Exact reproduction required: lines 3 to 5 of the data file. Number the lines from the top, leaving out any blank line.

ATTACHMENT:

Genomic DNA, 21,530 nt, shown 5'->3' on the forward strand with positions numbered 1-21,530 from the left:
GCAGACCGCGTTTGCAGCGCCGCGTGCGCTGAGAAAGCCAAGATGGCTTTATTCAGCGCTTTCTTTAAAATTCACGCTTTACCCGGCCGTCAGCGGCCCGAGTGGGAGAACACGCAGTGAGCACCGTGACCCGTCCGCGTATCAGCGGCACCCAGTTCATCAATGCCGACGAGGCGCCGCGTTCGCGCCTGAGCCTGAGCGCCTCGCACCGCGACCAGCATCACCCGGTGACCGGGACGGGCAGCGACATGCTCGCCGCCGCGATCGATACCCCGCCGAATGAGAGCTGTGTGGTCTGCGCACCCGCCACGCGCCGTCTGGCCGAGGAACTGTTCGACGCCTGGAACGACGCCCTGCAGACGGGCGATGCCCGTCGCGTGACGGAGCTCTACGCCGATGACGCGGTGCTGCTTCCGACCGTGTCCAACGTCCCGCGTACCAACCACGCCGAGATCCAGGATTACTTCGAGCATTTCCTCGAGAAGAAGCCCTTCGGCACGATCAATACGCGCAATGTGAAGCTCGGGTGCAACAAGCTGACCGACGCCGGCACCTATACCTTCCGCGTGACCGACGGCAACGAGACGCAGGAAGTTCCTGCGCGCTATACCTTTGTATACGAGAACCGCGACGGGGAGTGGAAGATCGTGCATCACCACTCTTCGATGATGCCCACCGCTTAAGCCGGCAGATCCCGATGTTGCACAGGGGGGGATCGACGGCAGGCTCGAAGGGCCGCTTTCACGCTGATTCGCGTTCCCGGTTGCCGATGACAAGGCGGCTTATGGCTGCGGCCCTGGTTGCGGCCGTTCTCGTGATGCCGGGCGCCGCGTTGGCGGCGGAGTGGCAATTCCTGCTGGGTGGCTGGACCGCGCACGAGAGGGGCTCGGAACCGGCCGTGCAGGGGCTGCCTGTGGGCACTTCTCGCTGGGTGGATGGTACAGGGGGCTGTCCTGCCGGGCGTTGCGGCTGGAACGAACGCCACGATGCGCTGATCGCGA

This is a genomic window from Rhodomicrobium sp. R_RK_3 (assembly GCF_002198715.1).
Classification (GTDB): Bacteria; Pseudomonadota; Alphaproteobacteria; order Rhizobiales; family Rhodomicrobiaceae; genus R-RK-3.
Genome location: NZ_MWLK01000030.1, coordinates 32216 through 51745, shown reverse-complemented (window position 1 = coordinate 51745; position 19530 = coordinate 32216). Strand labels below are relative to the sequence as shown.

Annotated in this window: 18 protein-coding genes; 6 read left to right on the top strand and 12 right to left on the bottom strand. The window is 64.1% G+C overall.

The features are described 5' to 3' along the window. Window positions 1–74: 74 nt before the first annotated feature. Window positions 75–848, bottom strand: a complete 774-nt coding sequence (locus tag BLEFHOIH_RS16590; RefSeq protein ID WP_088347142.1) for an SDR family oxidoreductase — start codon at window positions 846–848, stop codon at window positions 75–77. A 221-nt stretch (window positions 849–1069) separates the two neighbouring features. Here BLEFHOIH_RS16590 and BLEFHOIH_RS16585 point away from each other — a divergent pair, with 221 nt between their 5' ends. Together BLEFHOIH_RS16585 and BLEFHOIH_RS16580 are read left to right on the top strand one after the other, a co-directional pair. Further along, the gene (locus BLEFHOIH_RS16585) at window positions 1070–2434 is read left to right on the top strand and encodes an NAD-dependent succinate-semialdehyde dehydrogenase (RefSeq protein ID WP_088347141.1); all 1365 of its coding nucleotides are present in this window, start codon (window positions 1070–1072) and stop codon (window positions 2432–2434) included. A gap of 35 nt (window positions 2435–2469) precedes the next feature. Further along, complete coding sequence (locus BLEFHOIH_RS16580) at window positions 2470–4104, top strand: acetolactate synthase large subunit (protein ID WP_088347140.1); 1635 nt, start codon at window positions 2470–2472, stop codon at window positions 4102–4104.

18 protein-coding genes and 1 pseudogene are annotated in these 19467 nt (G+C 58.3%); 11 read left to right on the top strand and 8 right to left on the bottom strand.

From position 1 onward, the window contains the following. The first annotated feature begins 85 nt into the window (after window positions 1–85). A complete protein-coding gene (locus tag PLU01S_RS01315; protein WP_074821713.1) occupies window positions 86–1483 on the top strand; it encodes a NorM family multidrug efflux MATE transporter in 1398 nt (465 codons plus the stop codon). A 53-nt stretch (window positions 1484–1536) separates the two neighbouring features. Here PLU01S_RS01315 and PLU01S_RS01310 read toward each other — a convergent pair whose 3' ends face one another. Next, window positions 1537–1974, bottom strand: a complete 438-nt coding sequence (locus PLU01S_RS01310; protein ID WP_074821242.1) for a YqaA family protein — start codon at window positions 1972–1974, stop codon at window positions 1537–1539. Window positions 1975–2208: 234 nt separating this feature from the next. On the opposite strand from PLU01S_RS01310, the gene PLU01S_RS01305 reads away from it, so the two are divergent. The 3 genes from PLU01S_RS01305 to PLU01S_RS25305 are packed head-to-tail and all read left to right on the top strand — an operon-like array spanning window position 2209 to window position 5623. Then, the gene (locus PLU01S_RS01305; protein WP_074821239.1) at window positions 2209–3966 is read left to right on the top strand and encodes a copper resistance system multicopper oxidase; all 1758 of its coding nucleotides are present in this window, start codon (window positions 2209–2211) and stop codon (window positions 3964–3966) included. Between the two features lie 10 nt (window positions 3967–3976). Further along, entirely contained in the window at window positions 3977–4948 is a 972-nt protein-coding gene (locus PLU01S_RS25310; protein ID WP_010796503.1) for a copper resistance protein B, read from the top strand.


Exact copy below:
This is a genomic window from Rhodomicrobium sp. R_RK_3 (assembly GCF_002198715.1).
Classification (GTDB): Bacteria; Pseudomonadota; Alphaproteobacteria; order Rhizobiales; family Rhodomicrobiaceae; genus R-RK-3.
Genome location: NZ_MWLK01000030.1, coordinates 32216 through 51745, shown reverse-complemented (window position 1 = coordinate 51745; position 19530 = coordinate 32216). Strand labels below are relative to the sequence as shown.